William Shakespeare
Guildford Shakespeare Company
Holy Trinity Church, Guildford

Tom McGovern as Macbeth
Tom McGovern as Macbeth and Johanne Murdock as Lady Macbeth
Tom McGovern and Johanne Murdock

The Guildford Shakespeare Company, now beginning its seventh season, continues to provide productions which not only equal, but often surpass, many West End shows.

Macbeth is no exception and this site-specific company has used the sanctuary of Holy Trinity’s 18th century church to the full, not only on the raised four-sided stage, but behind, around and even above the audience encompassing them in the action, with huge, wooden, randomly-slatted structures around the walls giving a feeling of menace and providing a vague concealment for characters who come and go almost unseen.

Macbeth, Shakespeare’s most murderous play, also brings in the supernatural as the three weird sister begin their prophesies, and it seems a little incongruous to perform it in a church, so the rector, Robert Cotton, was asked his opinion. “Macbeth is a profoundly spiritual and moral play.” he says, ”we are forced to see through the unfolding drama the consequences of our actions... able to choose light rather than darkness”.

Macbeth and his wife make the wrong choice—and it does them no good at all.

Director Caroline Devlin (with three previous and very successful GSC plays to her credit) has an exceptionally talented and inventive creative team at her side. Declan Randall’s amazing lighting designs combine with Matt Eaton’s sound effects to create an atmosphere of tension, apprehension and suspense, and also an eerie unreality as swirling lights seem to cause the whole room to spin, and there are surprises at every turn.

The sight of the cross above the altar startlingly lit blood red at the moment of the King’s murder is a shock, and the witches’ prophesy is fulfilled with the approach of Birnam Woods which was something I would have thought unachievable on an open stage with the audience almost all around, but it is a sight to behold and so brilliantly presented that that alone would make the play worth seeing, although there is very much more than that.

Apart from the text, the three weird sisters (Hayley Doherty, Ben Ashton and Matt Pinches) owe a lot of their performance to movement director Vanessa Cook as they weave and entwine around each other in sinuous dance, and the fight scenes are, as usual, particularly well executed with Philip d’Orleans in charge of their training—frighteningly realistic, and very bloody.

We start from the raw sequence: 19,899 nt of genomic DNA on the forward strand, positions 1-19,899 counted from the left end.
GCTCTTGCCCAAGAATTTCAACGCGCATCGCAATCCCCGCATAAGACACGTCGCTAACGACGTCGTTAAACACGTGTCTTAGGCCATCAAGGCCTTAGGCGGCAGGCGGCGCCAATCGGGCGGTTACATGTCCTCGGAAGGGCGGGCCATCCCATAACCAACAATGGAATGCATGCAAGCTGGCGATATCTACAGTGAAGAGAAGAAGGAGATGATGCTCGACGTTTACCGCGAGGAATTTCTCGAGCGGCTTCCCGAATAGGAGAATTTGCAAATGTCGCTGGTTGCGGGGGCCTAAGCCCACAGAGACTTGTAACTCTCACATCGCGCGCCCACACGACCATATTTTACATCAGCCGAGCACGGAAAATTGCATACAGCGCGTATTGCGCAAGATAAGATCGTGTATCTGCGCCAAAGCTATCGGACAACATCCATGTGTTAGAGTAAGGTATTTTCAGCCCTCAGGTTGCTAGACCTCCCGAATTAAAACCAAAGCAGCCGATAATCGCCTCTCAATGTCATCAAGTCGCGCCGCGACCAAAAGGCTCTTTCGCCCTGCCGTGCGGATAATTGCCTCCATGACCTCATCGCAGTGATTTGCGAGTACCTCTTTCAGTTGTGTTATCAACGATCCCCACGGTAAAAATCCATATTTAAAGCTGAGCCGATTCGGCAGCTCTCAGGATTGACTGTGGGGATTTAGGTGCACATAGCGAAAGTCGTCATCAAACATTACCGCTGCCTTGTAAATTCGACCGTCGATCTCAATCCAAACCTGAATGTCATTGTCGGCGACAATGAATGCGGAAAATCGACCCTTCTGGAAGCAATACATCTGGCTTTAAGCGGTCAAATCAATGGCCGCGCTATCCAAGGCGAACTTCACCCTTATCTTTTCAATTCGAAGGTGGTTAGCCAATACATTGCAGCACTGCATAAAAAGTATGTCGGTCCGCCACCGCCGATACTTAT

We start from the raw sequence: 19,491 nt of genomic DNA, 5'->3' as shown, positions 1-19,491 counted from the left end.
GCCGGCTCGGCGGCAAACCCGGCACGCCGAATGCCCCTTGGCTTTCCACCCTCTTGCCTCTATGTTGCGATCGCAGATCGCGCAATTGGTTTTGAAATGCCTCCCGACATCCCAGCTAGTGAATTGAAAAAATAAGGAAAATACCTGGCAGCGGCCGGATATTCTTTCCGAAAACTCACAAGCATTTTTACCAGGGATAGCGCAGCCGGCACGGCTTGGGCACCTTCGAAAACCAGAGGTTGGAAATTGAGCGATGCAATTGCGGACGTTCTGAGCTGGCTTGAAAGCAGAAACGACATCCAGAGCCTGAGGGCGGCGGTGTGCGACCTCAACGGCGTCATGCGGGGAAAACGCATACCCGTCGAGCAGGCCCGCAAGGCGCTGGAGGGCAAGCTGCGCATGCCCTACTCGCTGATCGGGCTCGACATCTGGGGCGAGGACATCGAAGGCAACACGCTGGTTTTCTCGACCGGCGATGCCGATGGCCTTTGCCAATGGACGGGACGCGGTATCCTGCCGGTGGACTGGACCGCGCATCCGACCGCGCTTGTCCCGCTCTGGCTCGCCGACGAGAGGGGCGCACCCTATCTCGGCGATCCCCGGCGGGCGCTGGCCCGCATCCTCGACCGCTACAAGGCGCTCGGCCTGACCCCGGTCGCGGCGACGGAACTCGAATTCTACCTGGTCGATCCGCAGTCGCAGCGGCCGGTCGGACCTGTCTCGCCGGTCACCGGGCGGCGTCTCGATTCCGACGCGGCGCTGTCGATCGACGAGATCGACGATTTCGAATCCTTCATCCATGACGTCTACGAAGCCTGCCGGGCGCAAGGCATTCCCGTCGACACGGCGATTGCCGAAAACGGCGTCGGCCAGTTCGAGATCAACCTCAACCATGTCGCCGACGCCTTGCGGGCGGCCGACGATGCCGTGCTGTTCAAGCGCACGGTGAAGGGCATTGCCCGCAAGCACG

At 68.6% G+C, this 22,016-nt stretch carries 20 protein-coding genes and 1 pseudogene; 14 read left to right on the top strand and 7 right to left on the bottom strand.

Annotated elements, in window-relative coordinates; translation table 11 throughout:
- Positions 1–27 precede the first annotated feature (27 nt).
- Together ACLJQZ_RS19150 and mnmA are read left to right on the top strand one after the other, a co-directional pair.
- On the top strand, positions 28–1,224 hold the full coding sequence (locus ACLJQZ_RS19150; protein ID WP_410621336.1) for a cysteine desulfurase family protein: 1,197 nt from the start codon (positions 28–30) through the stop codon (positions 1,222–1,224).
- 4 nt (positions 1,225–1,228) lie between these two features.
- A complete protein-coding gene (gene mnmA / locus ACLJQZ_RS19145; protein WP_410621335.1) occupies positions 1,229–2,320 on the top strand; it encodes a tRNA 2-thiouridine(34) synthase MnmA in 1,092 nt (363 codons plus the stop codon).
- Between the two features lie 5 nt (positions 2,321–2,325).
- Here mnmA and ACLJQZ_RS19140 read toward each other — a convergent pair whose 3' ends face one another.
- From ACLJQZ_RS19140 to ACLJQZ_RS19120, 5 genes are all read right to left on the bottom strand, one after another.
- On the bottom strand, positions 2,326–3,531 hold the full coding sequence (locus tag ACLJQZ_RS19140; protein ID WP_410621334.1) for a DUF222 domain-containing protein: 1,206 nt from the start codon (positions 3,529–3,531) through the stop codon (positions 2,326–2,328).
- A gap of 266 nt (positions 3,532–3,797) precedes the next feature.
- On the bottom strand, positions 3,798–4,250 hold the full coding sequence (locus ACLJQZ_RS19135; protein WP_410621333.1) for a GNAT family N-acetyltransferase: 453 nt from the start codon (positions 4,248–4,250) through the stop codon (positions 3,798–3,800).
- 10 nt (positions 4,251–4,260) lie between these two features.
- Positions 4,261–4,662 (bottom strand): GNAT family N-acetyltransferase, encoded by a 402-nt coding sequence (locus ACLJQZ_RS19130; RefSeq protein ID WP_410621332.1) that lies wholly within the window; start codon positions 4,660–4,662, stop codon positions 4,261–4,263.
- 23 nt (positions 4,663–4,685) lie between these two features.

The story of course is well known and strong in content, and as far as the actors are concerned I can’t fault any one of them and am full of admiration for their enthusiasm and energy as, in the fast-moving two hours of the show, they are constantly on the go, rushing up and down the steps to the stage and with costume changes to contend with too.

Just to pick out one or two, you can almost see Macbeth’s mind working in Tom McGovern’s interpretation, from the astonishment at the sisters’ predictions to planning who to remove on his way to the top and his increasingly paranoiac determination to get there. His is a loving marriage and the “tomorrow and tomorrow” soliloquy is movingly and thoughtfully told, after receiving news of his wife’s death as if it was inevitable.

Lady Macbeth is a very impressive Johanne Murdock, appearing so pure and innocent and looking at the blood on her hands as if she couldn’t understand how it got there, yet at the same time her mind is furiously working to protect her husband from blame—as well she might having encouraged him in the first place.

Banquo (Noel White), after his grisly death, doesn’t quite make it to the next world and appears like a zombie clomping about with a frighteningly sinister grin and there is a little light relief from Robert Maskell’s drunken Seyton, while Morgan Philpott’s Macduff is broken-hearted at news of the death of all his family, but his vengeance in the final fight scene brings Macbeth to the last of his tomorrows, all his sound and fury signifying nothing.

Reviewer: Sheila Connor

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